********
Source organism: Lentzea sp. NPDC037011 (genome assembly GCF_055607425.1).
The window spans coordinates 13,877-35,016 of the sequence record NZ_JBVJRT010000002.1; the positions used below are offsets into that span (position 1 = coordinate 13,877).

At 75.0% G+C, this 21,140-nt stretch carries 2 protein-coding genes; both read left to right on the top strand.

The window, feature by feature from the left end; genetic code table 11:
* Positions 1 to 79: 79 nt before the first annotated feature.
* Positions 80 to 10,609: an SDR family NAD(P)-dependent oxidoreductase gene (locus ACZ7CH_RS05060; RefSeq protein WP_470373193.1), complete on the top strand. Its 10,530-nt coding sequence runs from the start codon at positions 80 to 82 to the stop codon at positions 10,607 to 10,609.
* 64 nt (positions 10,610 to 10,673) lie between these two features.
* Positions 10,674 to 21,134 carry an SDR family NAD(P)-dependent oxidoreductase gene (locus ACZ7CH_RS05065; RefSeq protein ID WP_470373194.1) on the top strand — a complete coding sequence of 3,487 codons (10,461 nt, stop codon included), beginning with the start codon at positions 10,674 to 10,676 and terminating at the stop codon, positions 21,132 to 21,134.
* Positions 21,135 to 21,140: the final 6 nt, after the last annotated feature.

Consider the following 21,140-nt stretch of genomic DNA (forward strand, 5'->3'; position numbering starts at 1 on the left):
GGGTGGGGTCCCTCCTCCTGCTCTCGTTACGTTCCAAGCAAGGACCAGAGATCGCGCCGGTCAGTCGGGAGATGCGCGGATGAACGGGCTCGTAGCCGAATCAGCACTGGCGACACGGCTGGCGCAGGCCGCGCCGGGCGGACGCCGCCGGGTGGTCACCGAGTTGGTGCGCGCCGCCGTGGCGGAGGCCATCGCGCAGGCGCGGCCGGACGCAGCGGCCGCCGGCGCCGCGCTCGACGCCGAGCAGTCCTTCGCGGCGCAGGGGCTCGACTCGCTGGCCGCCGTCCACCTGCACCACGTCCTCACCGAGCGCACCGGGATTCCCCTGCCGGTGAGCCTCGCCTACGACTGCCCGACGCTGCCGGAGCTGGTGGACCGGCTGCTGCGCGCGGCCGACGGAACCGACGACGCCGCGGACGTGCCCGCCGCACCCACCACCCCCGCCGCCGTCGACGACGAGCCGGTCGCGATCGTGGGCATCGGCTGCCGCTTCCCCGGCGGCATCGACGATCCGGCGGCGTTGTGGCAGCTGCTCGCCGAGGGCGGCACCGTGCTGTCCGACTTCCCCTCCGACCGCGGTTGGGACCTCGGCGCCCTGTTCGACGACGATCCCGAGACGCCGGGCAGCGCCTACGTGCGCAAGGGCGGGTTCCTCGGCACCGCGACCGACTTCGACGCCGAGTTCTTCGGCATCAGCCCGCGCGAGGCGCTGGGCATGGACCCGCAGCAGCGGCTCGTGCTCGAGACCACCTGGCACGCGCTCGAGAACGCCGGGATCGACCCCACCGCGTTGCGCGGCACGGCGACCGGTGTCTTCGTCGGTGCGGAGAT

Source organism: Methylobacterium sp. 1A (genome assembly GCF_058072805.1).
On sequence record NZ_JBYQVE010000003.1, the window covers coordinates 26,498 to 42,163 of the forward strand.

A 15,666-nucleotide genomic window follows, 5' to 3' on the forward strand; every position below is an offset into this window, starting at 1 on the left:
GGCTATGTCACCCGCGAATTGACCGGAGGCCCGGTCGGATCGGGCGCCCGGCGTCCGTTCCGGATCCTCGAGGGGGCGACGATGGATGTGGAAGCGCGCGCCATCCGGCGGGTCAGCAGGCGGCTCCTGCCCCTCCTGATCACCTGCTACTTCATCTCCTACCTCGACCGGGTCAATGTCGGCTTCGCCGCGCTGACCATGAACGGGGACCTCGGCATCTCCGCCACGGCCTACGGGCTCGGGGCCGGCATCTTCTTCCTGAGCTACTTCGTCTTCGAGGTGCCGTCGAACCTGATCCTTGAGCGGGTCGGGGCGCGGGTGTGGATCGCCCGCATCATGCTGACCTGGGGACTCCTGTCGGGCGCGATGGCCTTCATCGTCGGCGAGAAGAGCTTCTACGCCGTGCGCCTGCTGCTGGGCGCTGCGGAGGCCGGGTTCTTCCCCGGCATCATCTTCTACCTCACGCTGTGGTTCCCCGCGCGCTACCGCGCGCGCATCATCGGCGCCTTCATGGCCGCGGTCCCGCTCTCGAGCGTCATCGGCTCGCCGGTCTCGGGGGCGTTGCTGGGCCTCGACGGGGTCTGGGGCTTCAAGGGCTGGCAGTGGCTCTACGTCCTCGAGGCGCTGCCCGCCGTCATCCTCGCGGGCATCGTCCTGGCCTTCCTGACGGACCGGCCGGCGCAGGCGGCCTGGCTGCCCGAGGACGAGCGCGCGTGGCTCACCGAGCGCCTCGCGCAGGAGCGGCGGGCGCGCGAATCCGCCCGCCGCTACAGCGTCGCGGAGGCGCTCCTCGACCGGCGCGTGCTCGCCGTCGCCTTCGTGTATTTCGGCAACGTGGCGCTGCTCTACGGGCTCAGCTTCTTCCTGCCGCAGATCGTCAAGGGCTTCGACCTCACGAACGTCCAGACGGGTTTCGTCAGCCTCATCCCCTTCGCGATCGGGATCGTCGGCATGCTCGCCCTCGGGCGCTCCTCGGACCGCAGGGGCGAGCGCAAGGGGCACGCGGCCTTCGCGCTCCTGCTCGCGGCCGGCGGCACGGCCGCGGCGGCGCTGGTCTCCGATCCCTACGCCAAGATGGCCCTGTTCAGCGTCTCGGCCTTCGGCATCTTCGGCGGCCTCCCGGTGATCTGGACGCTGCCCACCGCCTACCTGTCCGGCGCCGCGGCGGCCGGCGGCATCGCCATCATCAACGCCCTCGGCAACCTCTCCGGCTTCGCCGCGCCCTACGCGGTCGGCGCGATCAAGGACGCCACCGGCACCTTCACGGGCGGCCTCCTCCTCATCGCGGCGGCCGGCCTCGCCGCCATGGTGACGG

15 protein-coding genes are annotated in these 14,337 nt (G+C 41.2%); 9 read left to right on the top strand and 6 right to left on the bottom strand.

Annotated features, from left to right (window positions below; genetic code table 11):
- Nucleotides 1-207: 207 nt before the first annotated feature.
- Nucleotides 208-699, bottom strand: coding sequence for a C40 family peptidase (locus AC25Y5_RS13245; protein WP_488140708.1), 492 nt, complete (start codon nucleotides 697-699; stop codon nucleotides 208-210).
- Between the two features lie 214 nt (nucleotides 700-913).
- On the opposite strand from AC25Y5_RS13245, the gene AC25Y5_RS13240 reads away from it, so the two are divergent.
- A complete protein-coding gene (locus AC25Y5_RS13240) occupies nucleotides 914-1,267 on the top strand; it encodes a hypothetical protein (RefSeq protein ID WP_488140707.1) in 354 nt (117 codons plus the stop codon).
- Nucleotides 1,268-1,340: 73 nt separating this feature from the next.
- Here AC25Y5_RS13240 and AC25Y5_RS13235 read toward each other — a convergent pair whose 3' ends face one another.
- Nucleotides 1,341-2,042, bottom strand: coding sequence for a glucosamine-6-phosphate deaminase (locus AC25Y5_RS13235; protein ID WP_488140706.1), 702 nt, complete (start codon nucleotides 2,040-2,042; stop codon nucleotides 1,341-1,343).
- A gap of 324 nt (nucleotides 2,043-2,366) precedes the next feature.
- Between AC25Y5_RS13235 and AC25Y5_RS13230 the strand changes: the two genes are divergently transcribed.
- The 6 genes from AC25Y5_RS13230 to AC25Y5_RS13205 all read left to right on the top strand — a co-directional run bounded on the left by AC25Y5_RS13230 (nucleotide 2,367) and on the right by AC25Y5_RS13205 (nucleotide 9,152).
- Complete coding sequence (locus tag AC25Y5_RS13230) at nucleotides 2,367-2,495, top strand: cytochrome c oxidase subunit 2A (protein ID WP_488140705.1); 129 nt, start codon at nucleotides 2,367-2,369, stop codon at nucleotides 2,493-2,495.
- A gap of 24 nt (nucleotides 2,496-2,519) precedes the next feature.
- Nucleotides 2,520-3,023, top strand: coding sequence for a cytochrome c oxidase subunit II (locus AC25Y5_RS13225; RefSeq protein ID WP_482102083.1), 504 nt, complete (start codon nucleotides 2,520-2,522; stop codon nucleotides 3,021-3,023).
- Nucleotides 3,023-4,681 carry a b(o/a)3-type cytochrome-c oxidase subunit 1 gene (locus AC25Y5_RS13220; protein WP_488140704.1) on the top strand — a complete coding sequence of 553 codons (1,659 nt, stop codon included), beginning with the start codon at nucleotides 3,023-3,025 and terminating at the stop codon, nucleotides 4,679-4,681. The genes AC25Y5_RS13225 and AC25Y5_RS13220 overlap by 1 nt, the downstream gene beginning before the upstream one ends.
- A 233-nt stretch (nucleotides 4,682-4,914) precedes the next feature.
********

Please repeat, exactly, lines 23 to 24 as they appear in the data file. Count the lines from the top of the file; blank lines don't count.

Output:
- Nucleotides 1,268-1,340: 73 nt separating this feature from the next.
- Here AC25Y5_RS13240 and AC25Y5_RS13235 read toward each other — a convergent pair whose 3' ends face one another.